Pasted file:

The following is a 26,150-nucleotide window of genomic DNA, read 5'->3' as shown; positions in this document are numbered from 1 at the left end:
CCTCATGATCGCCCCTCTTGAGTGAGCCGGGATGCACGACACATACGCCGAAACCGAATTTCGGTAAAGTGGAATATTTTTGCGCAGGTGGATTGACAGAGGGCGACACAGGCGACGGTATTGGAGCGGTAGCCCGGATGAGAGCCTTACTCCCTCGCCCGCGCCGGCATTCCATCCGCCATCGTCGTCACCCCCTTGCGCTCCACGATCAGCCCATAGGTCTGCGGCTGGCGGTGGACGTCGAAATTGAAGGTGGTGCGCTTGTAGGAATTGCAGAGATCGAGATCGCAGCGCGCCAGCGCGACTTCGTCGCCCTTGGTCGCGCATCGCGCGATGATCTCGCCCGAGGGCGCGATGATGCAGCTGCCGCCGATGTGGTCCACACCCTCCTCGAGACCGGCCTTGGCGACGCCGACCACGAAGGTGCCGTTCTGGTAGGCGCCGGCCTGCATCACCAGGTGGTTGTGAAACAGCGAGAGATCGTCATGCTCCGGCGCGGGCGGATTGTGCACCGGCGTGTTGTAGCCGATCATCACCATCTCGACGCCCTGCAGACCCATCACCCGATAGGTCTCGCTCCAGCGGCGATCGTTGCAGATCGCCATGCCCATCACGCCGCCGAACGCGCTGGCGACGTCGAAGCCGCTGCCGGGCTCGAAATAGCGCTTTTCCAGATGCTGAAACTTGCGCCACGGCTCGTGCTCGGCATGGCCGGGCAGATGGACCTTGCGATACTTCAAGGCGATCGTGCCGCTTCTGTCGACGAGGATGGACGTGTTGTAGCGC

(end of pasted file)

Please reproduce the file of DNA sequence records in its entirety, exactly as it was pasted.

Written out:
The following is a 26,150-nucleotide window of genomic DNA, read 5'->3' as shown; positions in this document are numbered from 1 at the left end:
CCTCATGATCGCCCCTCTTGAGTGAGCCGGGATGCACGACACATACGCCGAAACCGAATTTCGGTAAAGTGGAATATTTTTGCGCAGGTGGATTGACAGAGGGCGACACAGGCGACGGTATTGGAGCGGTAGCCCGGATGAGAGCCTTACTCCCTCGCCCGCGCCGGCATTCCATCCGCCATCGTCGTCACCCCCTTGCGCTCCACGATCAGCCCATAGGTCTGCGGCTGGCGGTGGACGTCGAAATTGAAGGTGGTGCGCTTGTAGGAATTGCAGAGATCGAGATCGCAGCGCGCCAGCGCGACTTCGTCGCCCTTGGTCGCGCATCGCGCGATGATCTCGCCCGAGGGCGCGATGATGCAGCTGCCGCCGATGTGGTCCACACCCTCCTCGAGACCGGCCTTGGCGACGCCGACCACGAAGGTGCCGTTCTGGTAGGCGCCGGCCTGCATCACCAGGTGGTTGTGAAACAGCGAGAGATCGTCATGCTCCGGCGCGGGCGGATTGTGCACCGGCGTGTTGTAGCCGATCATCACCATCTCGACGCCCTGCAGACCCATCACCCGATAGGTCTCGCTCCAGCGGCGATCGTTGCAGATCGCCATGCCCATCACGCCGCCGAACGCGCTGGCGACGTCGAAGCCGCTGCCGGGCTCGAAATAGCGCTTTTCCAGATGCTGAAACTTGCGCCACGGCTCGTGCTCGGCATGGCCGGGCAGATGGACCTTGCGATACTTCAAGGCGATCGTGCCGCTTCTGTCGACGAGGATGGACGTGTTGTAGCGC